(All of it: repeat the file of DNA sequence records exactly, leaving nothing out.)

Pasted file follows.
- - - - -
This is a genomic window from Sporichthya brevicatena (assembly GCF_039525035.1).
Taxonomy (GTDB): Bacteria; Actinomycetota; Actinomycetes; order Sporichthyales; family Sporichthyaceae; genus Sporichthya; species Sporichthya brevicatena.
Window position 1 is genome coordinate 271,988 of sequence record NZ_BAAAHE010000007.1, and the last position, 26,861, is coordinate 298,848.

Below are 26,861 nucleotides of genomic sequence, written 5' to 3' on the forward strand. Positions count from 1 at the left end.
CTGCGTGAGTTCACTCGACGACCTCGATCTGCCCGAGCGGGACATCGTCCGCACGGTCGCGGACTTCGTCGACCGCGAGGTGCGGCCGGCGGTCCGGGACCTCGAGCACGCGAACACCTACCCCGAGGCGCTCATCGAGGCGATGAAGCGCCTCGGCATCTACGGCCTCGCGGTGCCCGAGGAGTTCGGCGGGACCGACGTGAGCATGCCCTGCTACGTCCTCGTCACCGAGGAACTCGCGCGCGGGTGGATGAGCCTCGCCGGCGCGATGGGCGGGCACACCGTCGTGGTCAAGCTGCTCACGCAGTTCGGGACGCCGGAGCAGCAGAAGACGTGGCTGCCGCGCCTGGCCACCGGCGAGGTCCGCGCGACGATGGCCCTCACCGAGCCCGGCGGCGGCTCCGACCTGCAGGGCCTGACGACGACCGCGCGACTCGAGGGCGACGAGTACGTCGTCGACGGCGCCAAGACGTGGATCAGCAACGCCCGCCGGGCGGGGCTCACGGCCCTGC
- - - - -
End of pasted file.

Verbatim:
This is a genomic window from Sporichthya brevicatena (assembly GCF_039525035.1).
Taxonomy (GTDB): Bacteria; Actinomycetota; Actinomycetes; order Sporichthyales; family Sporichthyaceae; genus Sporichthya; species Sporichthya brevicatena.
Window position 1 is genome coordinate 271,988 of sequence record NZ_BAAAHE010000007.1, and the last position, 26,861, is coordinate 298,848.

Below are 26,861 nucleotides of genomic sequence, written 5' to 3' on the forward strand. Positions count from 1 at the left end.
CTGCGTGAGTTCACTCGACGACCTCGATCTGCCCGAGCGGGACATCGTCCGCACGGTCGCGGACTTCGTCGACCGCGAGGTGCGGCCGGCGGTCCGGGACCTCGAGCACGCGAACACCTACCCCGAGGCGCTCATCGAGGCGATGAAGCGCCTCGGCATCTACGGCCTCGCGGTGCCCGAGGAGTTCGGCGGGACCGACGTGAGCATGCCCTGCTACGTCCTCGTCACCGAGGAACTCGCGCGCGGGTGGATGAGCCTCGCCGGCGCGATGGGCGGGCACACCGTCGTGGTCAAGCTGCTCACGCAGTTCGGGACGCCGGAGCAGCAGAAGACGTGGCTGCCGCGCCTGGCCACCGGCGAGGTCCGCGCGACGATGGCCCTCACCGAGCCCGGCGGCGGCTCCGACCTGCAGGGCCTGACGACGACCGCGCGACTCGAGGGCGACGAGTACGTCGTCGACGGCGCCAAGACGTGGATCAGCAACGCCCGCCGGGCGGGGCTCACGGCCCTGC